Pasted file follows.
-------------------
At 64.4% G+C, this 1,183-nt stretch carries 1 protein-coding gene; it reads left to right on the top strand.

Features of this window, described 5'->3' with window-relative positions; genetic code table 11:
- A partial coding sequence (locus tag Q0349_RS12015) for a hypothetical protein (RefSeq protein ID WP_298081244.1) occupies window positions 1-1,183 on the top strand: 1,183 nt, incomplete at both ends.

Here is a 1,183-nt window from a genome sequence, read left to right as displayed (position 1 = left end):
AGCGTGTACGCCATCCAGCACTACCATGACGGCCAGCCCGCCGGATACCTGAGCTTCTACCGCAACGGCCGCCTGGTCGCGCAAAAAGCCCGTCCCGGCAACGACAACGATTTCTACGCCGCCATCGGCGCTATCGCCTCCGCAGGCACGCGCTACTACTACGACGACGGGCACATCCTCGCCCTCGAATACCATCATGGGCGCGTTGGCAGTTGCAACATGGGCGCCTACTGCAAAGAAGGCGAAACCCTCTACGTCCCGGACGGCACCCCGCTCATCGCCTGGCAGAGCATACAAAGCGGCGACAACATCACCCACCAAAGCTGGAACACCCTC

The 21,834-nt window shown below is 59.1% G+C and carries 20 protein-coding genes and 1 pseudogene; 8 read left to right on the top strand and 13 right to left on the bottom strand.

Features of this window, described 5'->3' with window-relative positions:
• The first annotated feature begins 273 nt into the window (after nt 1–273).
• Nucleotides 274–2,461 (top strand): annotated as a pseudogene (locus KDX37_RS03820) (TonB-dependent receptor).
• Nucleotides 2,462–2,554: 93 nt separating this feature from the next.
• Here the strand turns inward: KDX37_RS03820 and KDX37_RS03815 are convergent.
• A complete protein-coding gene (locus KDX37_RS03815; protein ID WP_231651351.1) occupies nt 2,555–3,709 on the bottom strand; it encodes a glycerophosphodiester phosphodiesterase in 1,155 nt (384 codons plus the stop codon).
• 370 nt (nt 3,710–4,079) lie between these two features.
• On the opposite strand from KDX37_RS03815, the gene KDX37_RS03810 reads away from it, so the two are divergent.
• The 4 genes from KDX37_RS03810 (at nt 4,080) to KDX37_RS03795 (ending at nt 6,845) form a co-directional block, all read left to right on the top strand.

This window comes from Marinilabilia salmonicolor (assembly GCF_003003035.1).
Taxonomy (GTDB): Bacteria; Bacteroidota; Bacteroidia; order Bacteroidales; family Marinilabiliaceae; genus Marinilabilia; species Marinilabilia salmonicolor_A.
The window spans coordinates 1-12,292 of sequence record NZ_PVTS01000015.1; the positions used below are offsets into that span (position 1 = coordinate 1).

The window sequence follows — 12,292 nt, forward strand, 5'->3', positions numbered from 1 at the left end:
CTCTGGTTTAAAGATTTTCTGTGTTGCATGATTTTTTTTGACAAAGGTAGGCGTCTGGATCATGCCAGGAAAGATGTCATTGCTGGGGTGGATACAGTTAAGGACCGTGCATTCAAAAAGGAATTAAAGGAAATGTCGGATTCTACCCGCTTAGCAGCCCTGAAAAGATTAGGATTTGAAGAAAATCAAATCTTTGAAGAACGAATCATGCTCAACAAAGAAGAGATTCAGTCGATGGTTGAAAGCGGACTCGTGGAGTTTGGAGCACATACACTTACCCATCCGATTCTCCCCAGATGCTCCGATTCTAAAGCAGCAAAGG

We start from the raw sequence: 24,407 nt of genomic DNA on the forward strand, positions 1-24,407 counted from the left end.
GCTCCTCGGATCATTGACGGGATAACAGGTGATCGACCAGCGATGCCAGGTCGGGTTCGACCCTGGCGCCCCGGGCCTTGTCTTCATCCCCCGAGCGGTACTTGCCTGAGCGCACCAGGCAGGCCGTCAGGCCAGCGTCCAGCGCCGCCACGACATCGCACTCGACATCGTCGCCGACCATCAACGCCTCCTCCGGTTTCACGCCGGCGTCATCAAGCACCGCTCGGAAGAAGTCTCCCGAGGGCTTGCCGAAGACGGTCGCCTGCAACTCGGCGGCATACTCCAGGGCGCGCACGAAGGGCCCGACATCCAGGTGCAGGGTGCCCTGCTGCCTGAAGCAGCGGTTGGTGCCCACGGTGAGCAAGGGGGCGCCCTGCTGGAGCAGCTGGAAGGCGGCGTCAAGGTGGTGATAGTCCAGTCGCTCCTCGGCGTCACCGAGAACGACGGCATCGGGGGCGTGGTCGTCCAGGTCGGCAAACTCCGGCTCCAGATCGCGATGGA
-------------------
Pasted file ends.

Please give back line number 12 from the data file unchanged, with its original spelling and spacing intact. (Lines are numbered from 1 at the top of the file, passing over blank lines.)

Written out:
• A complete protein-coding gene (locus KDX37_RS03815; protein ID WP_231651351.1) occupies nt 2,555–3,709 on the bottom strand; it encodes a glycerophosphodiester phosphodiesterase in 1,155 nt (384 codons plus the stop codon).